Often in life, we are faced with really difficult moments, but if these moments have a purpose, that is, if we can put them in perspective and see these difficulties as part of a bigger plan, going through them will be easier. It is always good to have in mind what our goals in life are, what our goal is.
10) Returning Home
Passing the central test is not enough. Now the hero must face the consequences of having challenged the dark forces in the cave of the extraordinary world. The way back is full of dangers, temptations and new challenges.
A classic example of a way back scene is Luke Skywalker and Princess Leia’s escape from the Death Star, with plans to defeat Darth Vader.
How to interpret this phase in our daily life? Just think of all those moments when maybe you reached the first milestone and then you let your guard down: sometimes it’s not great, right?
11) The Resurrection
In this eleventh phase, the resurrection phase, the dark forces launch their last and desperate attack. The hero, to return to the ordinary world, must face this last exam. Having overcome this umpteenth crisis, the hero, reborn, can finally return to his ordinary life, but nothing will be the same again.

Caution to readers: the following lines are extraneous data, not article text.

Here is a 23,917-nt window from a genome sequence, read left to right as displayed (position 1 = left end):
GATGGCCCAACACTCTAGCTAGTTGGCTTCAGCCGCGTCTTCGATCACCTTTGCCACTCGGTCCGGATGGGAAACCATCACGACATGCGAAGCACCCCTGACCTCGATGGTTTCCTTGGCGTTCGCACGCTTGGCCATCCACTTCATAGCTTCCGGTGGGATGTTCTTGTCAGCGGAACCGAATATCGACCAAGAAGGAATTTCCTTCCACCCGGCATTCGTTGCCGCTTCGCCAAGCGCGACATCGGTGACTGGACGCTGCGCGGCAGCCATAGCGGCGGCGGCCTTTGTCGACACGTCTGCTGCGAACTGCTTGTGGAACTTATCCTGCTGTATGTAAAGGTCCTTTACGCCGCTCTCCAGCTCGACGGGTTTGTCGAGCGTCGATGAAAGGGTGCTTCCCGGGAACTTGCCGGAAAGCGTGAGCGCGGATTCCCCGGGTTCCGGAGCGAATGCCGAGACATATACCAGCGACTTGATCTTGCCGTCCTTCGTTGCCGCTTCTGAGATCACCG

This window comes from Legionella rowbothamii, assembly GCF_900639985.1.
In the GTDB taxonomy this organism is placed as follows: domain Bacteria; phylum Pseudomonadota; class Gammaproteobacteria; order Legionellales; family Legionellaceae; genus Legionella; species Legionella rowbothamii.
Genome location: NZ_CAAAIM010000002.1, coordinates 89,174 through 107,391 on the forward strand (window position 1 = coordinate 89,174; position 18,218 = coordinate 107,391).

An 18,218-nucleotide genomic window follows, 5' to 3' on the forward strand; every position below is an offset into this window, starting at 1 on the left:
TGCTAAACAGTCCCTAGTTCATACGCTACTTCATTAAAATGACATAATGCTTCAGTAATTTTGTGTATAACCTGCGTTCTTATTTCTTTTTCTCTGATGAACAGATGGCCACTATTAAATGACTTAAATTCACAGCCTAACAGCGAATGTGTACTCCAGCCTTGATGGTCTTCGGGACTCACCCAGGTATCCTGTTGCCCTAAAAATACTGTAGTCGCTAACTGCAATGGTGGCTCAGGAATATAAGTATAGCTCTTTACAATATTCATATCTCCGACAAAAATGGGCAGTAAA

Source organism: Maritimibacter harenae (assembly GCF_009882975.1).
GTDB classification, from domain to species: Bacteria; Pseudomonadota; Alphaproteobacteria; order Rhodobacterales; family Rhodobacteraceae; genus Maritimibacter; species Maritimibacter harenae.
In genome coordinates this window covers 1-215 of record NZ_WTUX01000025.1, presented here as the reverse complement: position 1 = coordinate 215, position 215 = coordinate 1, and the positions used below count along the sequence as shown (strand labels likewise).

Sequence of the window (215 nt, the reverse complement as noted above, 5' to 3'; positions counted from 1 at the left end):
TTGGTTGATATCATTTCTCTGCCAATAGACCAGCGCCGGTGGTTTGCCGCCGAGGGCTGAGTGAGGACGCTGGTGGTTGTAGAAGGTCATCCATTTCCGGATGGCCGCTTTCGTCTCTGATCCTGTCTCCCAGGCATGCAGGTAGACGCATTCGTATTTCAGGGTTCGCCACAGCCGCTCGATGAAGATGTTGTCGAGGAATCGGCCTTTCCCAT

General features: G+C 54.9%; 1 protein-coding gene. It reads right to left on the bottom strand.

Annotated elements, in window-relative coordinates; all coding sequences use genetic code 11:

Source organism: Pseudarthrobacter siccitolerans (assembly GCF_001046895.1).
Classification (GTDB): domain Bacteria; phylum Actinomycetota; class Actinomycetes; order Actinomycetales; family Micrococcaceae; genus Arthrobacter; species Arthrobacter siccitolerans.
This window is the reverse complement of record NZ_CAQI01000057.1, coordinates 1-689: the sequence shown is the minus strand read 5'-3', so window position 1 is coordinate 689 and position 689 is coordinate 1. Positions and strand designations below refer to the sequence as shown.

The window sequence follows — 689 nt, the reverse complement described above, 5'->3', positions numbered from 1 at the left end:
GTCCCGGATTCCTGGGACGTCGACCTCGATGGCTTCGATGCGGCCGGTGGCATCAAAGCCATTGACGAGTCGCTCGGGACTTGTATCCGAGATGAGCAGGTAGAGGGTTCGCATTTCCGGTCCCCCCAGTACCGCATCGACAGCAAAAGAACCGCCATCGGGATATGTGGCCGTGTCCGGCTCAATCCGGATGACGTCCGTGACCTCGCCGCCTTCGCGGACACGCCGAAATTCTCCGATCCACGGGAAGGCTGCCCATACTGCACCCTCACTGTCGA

In our life, every time we face difficult times, even after having overcome them, we feel the consequences. Resurrecting means accepting that a part of us died during that difficult trial and becoming aware that another part, stronger and more prepared, was born from the ashes.
In the twelfth and last phase, the hero returns to the ordinary world, but he does not do so empty-handed, he brings with him an “elixir”, that is a treasure, an amulet, or a technology that can benefit the entire community.
For our journey to be complete and meaningful, we must learn to share what we have learned along the way with others, become their mentors if necessary and if we want to. If you find yourself in this phase of life and satisfaction and success have already been achieved, it may be time to give something back. Often there is no greater satisfaction than helping others, thanks to our advice, our experiences.
Another important lesson that can be learned from the meaning of the Hero’s Journey and its twelve phases is that in real life every day, more times than you think, you are called to make an important decision: you can decide whether to be the hero of your life or the victim.
After all, the only meaning of our life is what we decide to give it